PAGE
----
Tunnelview Historic Site

by Jenny on 27 February 2016

Jonathan wanted to see how much water the Army Corps of Engineers let out of the gates at the Conemaugh Dam after this past week’s storms. That’s why today’s adventure took us and  Jonathan’s mom, Fran, to the Conemaugh River Lake. Then we drove down the road through the park to see Bow Ridge and the Tunnelview Historic Site.

The top photo is the Bow Ridge Tunnel as seen today.  Bet you couldn’t tell that this used to be a railroad tunnel, right? The rail line was moved to higher ground when the dam was built.

Here is the new, higher railroad bridge, as I saw it when I turned around after peeking through the bars into the Bow Ridge Tunnel:

2016-02-27 Conemaugh Dam-012

In order to reach that spot, we crossed the stone bridge which held the original rail line. Both of the bridges at Bow Ridge cross the Conemaugh River downstream from the dam.

Here is what the two bridges at Bow Ridge look like from below, at the Tunnelview Historic Site. I took these last autumn. Note the crude oil freight that traverses the Conemaugh River on its way to the Allegheny Mountains:

2015-09-12 Tunnelview-093

2015-09-12 Tunnelview-064

This is very close to the boundary between Indiana County and Westmoreland County. You can reach this by driving through the Conemaugh Lake National Recreation Area, or from the West Penn Trail.

Here – at the Tunnelview Historic Site – you will find a small pavilion, primitive restroom, parking lot, and canoe put-in. Also, the remains of the Pennsylvania Mainline Canal.  This is where Jonathan and I put-in when we kayaked to Saltsburg twice.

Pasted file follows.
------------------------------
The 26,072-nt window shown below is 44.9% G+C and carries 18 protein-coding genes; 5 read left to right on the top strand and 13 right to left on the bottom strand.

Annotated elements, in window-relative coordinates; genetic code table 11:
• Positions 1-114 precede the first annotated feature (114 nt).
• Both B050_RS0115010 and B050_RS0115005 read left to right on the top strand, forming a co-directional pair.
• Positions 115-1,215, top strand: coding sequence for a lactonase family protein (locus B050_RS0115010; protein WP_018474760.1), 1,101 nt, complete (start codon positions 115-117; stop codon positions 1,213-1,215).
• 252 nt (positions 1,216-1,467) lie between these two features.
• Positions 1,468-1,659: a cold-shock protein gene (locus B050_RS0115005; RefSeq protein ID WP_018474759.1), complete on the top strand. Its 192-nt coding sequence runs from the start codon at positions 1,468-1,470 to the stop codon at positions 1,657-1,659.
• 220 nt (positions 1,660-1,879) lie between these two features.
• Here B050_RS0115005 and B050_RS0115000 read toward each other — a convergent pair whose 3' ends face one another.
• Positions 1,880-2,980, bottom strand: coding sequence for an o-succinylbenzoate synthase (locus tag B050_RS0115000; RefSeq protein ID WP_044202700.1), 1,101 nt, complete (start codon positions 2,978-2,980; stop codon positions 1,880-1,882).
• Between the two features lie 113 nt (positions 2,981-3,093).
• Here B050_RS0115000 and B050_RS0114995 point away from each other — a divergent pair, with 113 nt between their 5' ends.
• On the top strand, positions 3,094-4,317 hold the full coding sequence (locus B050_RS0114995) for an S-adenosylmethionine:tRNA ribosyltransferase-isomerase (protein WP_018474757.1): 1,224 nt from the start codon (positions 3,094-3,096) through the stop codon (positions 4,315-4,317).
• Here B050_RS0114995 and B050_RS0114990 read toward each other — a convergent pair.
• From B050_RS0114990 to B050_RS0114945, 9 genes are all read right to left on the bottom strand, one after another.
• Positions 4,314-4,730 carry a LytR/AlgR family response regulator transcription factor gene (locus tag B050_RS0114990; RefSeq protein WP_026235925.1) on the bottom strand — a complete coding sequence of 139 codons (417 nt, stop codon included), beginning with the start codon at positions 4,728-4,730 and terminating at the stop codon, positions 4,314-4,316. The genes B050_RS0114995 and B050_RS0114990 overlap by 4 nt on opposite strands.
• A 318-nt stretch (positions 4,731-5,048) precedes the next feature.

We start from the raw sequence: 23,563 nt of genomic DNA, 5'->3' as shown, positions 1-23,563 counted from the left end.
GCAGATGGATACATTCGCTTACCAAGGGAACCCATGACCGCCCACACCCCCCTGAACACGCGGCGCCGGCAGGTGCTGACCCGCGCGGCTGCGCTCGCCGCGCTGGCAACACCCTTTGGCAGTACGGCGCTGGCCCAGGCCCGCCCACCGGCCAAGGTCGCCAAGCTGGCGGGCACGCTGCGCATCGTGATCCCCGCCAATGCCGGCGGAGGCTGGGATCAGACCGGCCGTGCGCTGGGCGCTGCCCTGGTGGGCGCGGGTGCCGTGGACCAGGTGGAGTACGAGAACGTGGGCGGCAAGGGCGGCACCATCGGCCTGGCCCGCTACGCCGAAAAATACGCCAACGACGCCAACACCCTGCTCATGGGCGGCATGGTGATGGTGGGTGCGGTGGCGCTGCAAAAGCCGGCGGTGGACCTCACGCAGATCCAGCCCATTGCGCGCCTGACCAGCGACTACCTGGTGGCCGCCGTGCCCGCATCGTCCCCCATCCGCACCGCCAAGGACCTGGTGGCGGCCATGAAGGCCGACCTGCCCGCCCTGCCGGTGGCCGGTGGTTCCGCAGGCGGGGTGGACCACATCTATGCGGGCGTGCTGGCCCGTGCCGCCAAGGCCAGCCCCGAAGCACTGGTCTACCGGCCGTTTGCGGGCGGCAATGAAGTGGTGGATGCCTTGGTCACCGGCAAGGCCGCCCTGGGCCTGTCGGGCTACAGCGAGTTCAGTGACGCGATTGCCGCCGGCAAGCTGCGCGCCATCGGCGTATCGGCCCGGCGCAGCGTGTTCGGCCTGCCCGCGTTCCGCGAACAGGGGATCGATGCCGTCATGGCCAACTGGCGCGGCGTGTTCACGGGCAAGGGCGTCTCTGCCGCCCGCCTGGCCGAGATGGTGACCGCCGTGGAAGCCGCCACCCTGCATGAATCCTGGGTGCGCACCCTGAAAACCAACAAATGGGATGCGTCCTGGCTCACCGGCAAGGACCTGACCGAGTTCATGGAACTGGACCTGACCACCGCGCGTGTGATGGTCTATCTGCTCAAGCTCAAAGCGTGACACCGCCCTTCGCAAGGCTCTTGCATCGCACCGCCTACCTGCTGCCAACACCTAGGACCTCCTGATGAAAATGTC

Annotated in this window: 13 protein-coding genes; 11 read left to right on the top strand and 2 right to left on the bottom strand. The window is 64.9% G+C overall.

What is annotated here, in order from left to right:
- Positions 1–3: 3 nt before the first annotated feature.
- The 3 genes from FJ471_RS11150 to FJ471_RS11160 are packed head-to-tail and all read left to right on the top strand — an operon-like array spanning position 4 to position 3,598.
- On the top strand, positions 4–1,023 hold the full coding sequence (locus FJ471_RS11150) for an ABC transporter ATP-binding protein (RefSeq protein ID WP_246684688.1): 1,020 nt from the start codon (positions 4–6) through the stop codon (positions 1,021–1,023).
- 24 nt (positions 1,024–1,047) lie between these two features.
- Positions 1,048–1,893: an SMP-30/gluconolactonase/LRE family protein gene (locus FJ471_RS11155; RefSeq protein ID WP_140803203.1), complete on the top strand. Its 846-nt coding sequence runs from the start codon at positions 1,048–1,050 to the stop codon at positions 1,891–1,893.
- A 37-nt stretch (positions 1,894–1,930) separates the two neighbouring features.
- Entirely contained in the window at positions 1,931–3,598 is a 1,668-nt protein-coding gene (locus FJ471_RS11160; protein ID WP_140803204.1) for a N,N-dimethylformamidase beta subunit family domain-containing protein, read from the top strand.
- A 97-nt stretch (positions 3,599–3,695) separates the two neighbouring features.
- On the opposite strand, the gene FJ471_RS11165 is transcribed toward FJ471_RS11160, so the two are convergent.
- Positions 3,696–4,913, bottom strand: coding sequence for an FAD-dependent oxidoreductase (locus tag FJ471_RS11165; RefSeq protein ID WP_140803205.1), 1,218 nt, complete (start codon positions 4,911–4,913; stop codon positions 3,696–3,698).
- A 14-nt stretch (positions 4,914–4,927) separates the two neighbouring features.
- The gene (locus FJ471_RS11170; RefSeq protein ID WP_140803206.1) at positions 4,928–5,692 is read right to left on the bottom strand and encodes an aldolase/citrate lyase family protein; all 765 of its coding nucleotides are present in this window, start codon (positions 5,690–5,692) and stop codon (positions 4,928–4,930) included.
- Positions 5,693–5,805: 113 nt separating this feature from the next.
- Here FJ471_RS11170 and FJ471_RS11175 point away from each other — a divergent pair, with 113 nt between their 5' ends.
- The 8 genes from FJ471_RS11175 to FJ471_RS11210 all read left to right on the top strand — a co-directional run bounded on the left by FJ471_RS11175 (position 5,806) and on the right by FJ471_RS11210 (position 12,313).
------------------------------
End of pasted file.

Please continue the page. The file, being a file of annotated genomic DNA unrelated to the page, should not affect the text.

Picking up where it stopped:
Oh! I have to tell you about the FIRST time Jonathan and I kayaked from this put-in:

We parked here at the Tunnelview Historic Site. We paddled downstream six miles, almost to Saltsburg. We stopped for lunch. It was June, and the current didn’t “seem” all that strong. As per our plan, we set off to paddle upstream back to our car.

Hey, I think that we have been paddling next to that same rock for the past ten minutes. What the – when did the current get that strong?

That’s right – we couldn’t paddle upstream. We portaged our kayaks upriver for a good part of the return trip. We smelled a dead animal rotting in the water. Jonathan didn’t tell me about the snakes that swam past us because I hate snakes.  I worried that we wouldn’t get back to our car before the sun set, that we would have to spend the night in the woods, and that somebody would find our car and report us as missing on the river. As I pulled my kayak over the stones on the riverback, I fantasized about the search party that would be sent after us, about our faces all over the news. (We did get back to our car and get the kayaks loaded right before it got dark.)

In hindsight, we should have paddled to Saltsburg, then hired the canoe outfitter in Saltsburg to take us upriver to our car. We talked about doing this when we realized that we couldn’t paddle against the current.  Why didn’t we? Because we’re stubborn.

On our second trip, we parked in Saltsburg and let the outfitter drive us to the put-in at the Tunnelview Historic Site. Then we paddled downriver to our car. Much better.

Life is easier when we aren’t stubborn.




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